One has to take into consideration that Crew is reluctant to leave distressed ships in fear of losing their only chance of getting paid. Hence, a fund covering repatriation expenses is one part of the solution. Securing compensation is another, and I believe Registry of the vsl and country of origin of these seamen, through their manning agencies, should take a more active role. Furthermore, insurance companies can offer a cover for such unfortunate situations, where the seaman will secure allotments paid for a certain period against a very small monthly fee (so small it wont affect his salary, which afterall is the prime reason why he/she parted with family).

  3. Abandoning crew in the dead of night will often happen whether a fund exists or not. Saying we are funding the irresponsible owners again disregards the true victims of crew abandonment which is the crew. What changes for the owners between having the fund and not having the fund? In practice, nothing? What changes for the crew? Quite a lot.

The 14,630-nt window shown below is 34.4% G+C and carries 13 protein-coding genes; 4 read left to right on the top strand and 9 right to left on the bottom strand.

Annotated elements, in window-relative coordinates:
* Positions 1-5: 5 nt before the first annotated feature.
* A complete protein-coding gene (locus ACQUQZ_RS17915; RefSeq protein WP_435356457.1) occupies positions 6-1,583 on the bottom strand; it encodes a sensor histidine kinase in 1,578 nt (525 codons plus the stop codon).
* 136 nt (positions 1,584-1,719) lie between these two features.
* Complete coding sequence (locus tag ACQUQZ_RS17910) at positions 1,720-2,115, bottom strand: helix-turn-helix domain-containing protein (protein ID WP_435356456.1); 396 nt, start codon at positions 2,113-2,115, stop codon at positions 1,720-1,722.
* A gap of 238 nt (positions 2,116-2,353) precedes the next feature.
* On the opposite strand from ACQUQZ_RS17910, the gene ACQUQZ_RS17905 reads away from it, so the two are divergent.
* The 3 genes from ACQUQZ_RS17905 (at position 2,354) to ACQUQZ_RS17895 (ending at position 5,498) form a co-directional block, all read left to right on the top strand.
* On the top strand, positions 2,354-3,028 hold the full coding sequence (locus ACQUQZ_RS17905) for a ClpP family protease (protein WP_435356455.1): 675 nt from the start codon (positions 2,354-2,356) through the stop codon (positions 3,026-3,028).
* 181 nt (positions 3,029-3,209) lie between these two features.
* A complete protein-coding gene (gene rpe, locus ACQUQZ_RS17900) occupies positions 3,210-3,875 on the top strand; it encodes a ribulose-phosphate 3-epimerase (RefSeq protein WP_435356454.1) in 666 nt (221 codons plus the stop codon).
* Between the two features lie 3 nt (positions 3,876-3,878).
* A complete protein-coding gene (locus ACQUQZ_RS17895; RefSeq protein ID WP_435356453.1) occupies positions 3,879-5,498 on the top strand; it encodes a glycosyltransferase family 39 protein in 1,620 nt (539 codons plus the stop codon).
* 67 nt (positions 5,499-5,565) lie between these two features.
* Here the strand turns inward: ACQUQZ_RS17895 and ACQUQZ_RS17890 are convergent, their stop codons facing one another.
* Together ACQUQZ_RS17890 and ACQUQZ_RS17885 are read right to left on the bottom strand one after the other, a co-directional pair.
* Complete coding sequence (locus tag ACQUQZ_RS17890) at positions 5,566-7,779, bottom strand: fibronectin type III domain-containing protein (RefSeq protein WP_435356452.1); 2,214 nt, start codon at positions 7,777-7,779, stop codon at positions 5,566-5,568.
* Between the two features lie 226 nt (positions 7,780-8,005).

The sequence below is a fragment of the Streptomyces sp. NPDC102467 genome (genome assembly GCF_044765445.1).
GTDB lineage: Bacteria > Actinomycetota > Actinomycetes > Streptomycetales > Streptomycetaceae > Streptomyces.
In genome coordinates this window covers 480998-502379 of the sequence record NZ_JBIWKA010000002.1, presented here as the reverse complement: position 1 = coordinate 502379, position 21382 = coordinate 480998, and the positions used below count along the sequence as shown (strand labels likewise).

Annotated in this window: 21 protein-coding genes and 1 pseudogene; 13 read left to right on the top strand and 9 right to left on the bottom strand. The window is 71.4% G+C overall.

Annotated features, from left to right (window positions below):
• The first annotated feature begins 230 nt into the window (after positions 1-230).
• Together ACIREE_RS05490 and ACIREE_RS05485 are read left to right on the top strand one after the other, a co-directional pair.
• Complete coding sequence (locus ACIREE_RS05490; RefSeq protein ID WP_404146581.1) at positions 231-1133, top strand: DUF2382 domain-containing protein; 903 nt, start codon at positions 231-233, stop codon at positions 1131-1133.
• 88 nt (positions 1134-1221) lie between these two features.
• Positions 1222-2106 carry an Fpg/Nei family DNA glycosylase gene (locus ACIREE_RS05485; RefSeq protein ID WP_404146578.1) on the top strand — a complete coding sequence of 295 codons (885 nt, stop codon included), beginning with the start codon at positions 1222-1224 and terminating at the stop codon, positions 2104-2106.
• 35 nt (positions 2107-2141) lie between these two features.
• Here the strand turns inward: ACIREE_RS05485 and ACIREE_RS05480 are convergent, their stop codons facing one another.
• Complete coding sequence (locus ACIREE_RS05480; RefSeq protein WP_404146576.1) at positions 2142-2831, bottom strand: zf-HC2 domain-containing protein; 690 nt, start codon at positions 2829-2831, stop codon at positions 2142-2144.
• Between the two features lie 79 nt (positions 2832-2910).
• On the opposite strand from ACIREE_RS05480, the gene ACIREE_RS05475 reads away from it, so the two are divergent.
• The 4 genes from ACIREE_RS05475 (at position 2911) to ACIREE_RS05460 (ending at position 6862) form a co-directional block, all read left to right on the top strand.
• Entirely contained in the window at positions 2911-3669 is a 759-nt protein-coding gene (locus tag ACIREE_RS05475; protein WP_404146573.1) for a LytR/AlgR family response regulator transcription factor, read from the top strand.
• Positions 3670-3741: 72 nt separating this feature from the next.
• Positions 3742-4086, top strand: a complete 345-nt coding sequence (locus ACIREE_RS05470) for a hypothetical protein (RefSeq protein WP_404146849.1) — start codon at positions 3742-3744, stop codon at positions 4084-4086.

Also, repatriating crew is very often not possible and crew are left on board for months on end.

    If you set up a fund, on a non-profit basis, this does not become a pure charitable endeavour. The fund, just like any other fund which plays in the distressed debt space (which is ultimately what this is), would take aggressive action to seek recovery of its dues. Just like any other fund it would have a credit committee and it would invest in “buying” or “taking on claims” such that recovery can be assured and costs recovered. What you have is a fund whose agenda is to resolve the matter quickly, pushing for a speedy resolution in local courts and avoiding the crew suffering in the interim. The fund would seek to raise funds from within the shipping community and then do its best to be self-sustaining … essentially living off the default interest that would be made from these claims at the time of recovery.

    You have the potential to set up a distressed debt/litigation funding organisation which instead of buying claims at a discount or taking huge percentages of recovery, is acting in a public policy, non-profit role that doesn’t exploit the crew.

    There is no single solution to the problem. There are multiple solutions that together and as a whole would act as a comprehensive toolkit to reduce the occurrence and the impact of these incidents. This could be one.